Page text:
[~Jun 8] PhD position on Personalised Game Experiences
Posted: 24 May 2017 06:59 PM
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Hanna Schraffenberger, Media Tech alumnus, sent me this interesting PhD position at her university (Tilburg)

from https://www.academictransfer.com/employer/UVT/vacancy/40298/lang/en/

PhD position on Personalised Game Experiences in the Data2Game project

Deadline in 16 days

The research group Cognitive Science & Artificial Intelligence of the Department of Communication and Information sciences of Tilburg University is looking for a PhD candidate to join the new project Data2Game, funded by The Netherlands Organization for Scientific Research (NWO). The Data2Game project investigates how, and to what extent, the efficacy of computerised training games can be enhanced by tailoring the training scenarios to the individual player. The research is aimed at achieving three concrete research innovations, corresponding to three subprojects: (1) techniques for the automated generation of in-game narratives that are tailored to the individual player, (2) techniques for the automated modelling of players’ cognitive and affective states, based on in-game data and exhibited social signals, and (3) validated studies on the relation of the player behaviour and game properties to learning performance. The research outcomes will be implemented and validated in a training game for a regional fire department (Brandweer Twente) that will be developed in close collaboration with the company Thales/T-Xchange.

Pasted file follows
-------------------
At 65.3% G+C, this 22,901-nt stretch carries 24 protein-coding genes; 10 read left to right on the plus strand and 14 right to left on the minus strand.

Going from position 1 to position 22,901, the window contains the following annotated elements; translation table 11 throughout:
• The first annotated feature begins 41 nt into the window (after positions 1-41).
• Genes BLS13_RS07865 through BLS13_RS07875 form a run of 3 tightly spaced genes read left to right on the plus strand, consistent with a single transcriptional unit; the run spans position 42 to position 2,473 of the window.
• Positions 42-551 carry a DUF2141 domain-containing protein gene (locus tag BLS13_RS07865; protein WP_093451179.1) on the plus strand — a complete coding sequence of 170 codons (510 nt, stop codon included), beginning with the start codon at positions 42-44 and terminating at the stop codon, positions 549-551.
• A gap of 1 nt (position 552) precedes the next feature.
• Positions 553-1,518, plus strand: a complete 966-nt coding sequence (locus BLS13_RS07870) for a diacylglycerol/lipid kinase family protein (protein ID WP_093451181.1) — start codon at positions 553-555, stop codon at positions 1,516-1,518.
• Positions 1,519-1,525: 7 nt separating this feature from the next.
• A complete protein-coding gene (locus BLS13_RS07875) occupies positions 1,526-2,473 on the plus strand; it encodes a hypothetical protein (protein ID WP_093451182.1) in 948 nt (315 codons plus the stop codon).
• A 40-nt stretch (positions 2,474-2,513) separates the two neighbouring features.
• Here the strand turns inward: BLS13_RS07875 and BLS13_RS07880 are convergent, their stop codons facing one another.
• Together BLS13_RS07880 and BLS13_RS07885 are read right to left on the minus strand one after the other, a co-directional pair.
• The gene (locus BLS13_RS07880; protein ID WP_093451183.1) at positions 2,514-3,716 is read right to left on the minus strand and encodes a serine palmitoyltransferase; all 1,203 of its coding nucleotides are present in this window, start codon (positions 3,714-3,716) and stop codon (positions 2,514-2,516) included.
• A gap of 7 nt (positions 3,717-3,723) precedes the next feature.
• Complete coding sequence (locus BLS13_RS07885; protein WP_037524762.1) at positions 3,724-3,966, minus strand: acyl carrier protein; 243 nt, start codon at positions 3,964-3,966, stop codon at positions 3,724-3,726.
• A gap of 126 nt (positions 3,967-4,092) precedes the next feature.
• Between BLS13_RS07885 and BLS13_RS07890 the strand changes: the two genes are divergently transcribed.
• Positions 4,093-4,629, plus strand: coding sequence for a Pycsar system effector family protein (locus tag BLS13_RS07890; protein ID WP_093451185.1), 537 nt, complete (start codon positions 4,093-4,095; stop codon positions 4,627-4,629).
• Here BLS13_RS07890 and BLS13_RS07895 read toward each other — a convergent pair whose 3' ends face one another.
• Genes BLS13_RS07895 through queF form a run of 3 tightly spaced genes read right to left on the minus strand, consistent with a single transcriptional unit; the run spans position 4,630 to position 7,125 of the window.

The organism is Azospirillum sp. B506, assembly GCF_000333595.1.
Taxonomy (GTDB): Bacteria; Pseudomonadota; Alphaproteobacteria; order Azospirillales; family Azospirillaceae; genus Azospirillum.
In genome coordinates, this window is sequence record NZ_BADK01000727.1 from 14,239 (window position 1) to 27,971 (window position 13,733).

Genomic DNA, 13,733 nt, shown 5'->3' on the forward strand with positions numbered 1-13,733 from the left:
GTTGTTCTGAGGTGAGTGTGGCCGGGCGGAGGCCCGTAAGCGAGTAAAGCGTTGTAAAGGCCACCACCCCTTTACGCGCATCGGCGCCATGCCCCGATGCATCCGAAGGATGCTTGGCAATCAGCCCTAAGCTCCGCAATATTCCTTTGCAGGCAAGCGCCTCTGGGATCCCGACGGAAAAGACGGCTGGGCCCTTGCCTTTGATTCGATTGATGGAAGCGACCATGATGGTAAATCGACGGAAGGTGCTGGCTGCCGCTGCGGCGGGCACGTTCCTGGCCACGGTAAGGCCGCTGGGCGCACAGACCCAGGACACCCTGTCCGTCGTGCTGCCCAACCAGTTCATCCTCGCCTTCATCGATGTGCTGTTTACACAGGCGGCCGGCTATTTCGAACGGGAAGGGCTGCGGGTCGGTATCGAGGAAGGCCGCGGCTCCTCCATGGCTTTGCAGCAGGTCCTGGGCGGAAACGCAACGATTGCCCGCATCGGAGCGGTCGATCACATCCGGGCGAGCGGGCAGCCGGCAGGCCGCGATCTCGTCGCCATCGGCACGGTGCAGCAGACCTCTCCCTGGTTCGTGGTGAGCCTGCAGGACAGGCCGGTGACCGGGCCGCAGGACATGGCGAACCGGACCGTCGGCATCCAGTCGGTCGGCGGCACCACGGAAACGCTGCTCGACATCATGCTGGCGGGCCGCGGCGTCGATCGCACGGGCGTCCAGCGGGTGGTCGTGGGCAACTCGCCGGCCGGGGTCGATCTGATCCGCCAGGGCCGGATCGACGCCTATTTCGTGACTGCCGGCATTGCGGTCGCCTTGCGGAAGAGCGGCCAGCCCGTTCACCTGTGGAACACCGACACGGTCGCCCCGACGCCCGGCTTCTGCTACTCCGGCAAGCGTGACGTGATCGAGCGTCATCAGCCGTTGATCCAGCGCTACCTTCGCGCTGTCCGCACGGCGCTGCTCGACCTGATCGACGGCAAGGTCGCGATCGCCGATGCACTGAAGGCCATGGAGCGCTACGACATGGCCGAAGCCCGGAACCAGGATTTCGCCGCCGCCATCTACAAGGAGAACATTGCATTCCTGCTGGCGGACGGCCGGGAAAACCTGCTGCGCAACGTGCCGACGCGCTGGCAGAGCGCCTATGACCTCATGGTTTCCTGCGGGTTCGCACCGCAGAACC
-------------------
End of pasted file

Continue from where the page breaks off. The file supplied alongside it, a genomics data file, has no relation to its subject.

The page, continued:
The Data2Game project is carried out in collaboration between the University of Twente, Tilburg University, Thales/T-Xchange and Brandweer Twente.
The current PhD vacancy concerns subproject #2 on multi-modal player modelling. Within this subproject, the PhD candidate will be working on techniques for the automated modelling of players’ characteristics based on in-game data and exhibited social signals, such that training scenarios can be tailored to the individual player. The PhD candidate will particularly investigate (i) to what extent reliable player models can be built based on multi-modal measurements, (ii) to what extent the similarity of game situations can be expressed - in generalized terms - using automated labeling techniques, in order to predict adaptation effectiveness, and (iii) to what extent effective online personalisation of a serious training game can be realized.

See https://www.academictransfer.com/employer/UVT/vacancy/40298/lang/en/ for full text

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